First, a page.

# An Easier Way to Deal with Derivatives

An easier method to evaluate the product and quotient rule, and display their symmetry.

If you have ever taken an introductory calculus class, then at some point you were given a list of derivative rules and expected to memorize them. Today, I want to prove and show you an easier way to use the product rule and the quotient rule. Let us start with the product rule.

On a brief historical note, Gottfried Leibnitz, one of the founders of calculus, is credited with the invention of the product rule. He initially wrote down this formula using differentials, but for the sake of brevity, I will also be using prime notation, which was pioneered by Joseph Lagrange.

By all accounts, this version of the product rule works, but just because something works doesn’t mean there isn’t scope to improve.

Here is a quick proof of the product rule for the uninitiated. (If you are familiar with the proof, skip this section)

To evaluate this limit, we need to get creative and add by 0.

We can split this limit into two computable parts.

After this, we need to use the product rule of limits to simplify.

Now, we can pull f(x) outside the 2nd limit because f(x) does not depend on h, which is the variable being pushed to 0 by the limit.

This has led us to the standard product rule on formula charts.

# An Easier Version

What if we divided the original function from the derivative. We get-

By simplifying, we end up with-

# What intuition does this give us?

I believe this helps us divide a derivative into two essential parts: **the magnitude and the “unit” change.**

The **magnitude or multiplier** scales the “unit” change to match the value of the derivative for some x value.

The **“unit” change** can be thought of as a summation of ratios. I call it “unit” change because the rate of change of each function is scaled down by the magnitude of the original function.

# Benefit #1: Versatility

A major benefit of this formula is its versatility. Let us try to derive the quotient rule using this formula. We can start of with y = f(x)/g(x). Taking the derivative, we get:

Now, using the new formula, we get:

Now, this expression is extremely unpleasant, so breaking this up into pieces would be beneficial. First, let us try simplifying the derivative of 1/g(x) using the chain rule:

Plugging this simplified derivative back into the original formula, we get:

Which simplifies to:

I find this version of the quotient rule helpful because it is the product rule with the sign flipped for the g’(x)/g(x) term because g(x) is in the denominator. This should intuitively make sense because if g(x) increases faster relative to f(x), the overall value of the derivative should decrease.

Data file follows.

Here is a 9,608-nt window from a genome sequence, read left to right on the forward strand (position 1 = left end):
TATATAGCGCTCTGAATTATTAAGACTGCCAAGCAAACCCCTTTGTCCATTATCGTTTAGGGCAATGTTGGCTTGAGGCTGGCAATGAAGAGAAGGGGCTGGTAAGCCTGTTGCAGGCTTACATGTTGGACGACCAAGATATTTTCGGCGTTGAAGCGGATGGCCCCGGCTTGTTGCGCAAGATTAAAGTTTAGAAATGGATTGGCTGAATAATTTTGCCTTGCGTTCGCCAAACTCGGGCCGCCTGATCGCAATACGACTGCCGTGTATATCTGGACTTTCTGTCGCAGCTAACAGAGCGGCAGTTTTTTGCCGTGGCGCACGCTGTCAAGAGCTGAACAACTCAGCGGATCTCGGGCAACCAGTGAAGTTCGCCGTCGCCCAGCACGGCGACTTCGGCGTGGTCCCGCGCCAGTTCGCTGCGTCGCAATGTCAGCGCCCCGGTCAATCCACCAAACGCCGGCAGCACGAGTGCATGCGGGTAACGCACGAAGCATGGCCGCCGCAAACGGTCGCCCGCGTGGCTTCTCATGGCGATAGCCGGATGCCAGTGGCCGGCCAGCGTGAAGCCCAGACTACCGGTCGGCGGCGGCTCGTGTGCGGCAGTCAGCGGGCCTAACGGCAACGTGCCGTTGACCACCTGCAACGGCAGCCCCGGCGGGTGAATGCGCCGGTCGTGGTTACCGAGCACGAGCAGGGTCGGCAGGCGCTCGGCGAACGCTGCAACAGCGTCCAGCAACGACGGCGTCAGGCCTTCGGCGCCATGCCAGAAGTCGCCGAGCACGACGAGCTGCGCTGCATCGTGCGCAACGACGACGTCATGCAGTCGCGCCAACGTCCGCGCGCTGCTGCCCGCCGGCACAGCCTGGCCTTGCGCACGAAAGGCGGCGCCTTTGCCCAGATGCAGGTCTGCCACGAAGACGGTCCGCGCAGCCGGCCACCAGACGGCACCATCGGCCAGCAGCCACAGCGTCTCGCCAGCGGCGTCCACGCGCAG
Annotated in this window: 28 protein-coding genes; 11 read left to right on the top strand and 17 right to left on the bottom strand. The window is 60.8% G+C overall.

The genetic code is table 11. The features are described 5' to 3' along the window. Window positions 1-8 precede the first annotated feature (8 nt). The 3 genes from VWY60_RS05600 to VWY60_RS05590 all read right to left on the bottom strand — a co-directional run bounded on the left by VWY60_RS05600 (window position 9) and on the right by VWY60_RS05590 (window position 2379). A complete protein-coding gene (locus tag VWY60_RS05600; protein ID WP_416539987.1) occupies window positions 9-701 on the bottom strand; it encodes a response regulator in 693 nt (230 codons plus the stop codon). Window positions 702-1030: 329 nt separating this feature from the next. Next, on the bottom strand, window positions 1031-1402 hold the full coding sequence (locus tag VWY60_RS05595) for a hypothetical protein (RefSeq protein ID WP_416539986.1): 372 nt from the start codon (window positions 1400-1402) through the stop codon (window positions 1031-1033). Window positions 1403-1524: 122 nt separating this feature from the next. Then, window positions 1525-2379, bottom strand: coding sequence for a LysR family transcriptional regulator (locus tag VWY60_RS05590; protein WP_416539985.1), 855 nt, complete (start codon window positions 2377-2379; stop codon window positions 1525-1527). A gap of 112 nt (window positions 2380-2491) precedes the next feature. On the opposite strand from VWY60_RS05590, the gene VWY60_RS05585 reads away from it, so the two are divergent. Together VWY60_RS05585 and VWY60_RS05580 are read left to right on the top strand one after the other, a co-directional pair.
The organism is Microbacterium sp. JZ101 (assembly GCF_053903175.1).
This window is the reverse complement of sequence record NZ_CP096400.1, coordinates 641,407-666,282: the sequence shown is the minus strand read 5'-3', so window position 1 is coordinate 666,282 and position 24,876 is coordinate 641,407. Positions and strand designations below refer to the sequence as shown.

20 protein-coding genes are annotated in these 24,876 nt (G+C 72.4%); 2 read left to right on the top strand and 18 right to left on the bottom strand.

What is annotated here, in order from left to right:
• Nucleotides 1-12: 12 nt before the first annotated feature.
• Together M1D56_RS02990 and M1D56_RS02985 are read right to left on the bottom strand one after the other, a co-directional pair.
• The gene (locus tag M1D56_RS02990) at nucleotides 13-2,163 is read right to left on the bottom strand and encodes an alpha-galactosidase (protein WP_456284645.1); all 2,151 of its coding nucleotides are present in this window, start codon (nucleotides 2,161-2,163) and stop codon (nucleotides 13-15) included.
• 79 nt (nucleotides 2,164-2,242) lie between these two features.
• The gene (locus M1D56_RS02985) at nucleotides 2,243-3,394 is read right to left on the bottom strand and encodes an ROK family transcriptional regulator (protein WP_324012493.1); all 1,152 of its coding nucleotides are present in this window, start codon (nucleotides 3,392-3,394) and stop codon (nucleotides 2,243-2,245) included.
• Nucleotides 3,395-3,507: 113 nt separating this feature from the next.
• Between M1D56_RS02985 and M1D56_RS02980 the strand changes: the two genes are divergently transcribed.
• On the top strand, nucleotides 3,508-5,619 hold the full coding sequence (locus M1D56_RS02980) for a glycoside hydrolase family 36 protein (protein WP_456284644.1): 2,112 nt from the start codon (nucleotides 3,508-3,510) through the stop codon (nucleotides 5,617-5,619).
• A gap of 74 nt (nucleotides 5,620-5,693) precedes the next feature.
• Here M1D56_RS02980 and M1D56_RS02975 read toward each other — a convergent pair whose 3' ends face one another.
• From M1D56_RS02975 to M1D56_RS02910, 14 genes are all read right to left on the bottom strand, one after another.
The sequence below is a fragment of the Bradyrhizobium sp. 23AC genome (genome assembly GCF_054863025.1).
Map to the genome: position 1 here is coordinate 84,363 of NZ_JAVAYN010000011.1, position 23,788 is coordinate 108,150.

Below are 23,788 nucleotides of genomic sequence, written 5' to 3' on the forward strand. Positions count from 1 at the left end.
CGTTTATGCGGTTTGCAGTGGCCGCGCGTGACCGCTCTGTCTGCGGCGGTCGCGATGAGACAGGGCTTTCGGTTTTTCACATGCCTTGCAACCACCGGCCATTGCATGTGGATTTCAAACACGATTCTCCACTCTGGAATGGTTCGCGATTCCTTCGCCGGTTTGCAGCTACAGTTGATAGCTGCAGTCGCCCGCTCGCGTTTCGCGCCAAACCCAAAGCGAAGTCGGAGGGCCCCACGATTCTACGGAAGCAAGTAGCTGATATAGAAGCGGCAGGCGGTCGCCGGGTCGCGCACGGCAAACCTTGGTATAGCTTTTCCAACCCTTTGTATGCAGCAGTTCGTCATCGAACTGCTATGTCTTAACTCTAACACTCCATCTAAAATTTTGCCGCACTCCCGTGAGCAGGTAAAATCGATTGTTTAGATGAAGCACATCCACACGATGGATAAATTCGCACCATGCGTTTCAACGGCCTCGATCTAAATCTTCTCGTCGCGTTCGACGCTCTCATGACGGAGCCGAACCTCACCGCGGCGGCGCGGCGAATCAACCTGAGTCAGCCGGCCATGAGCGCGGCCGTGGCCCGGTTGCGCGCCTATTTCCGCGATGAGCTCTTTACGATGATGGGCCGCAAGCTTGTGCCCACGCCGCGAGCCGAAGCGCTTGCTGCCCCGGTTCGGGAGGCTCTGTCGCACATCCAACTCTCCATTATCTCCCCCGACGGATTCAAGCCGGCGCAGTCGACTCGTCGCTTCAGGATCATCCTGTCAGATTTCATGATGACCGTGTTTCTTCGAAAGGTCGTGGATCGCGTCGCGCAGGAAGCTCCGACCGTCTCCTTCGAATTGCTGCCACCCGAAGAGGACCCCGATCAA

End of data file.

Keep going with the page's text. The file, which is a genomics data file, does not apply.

# Benefit #2: Expandability

Another benefit of this formula is easier to expand when more than two functions being multiplied together. Let us take a look at how this plays out.

Similarly for the quotient rule:

# Drawback: Continuity and Differentiability

Combining benefit #1 and benefit #2 can help simplify complex questions, but this comes at a cost. For example, let’s take the derivative of x³sin(x)/2ˣ.

Now, the expression might be the factored, but it is technically not equal to the actual derivative. This is because if our current dy/dx is undefined if evaluated x = 0, π, 2π, 3π, …, nπ, … . This is because we are dividing by x³ and sin(x), and we cannot evaluate dy/dx whenever x=0 or sin(x)=0.

Although not rigorous, to solve this issue, we could multiply inside the parenthesis by a factor of x*sin(x), which allows us to evaluate dy/dx at x=0, π, 2π, 3π, …, nπ, … . Hence, our final answer is-

Now, let’s try taking the derivative of y = tan(x)/(√x³).

To figure out if we have to expand this expression, we need to find the domain of the original function. Since sqrt(x³) is in the denominator, we know x >0. Also, tan(x) is undefined when cos(x)=0, so the domain of the function y is when x > 0 and x ≠ π/2, 3π/2, 5π/2, … (2n+1)π/2… .

These domain restrictions also apply to dy/dx, however, dy/dx has an extra sin(x) in the denominator, which adds more domain restrictions. Hence, we have to multiply tan(x) inside the parenthesis so dy/dx can be evaluated for all valid x-values.

The main takeaways from this article should be 3 formulas:

# Conclusion

I found this trick interesting because it offers an elegant way to express derivatives that would otherwise be tedious to write down. Also, I believe this formula should become the new standard because it is easier to remember and more intuitive.

Thank you for taking the time to read my article. Please consider subscribing if you would like to read articles like this. For now, goodbye.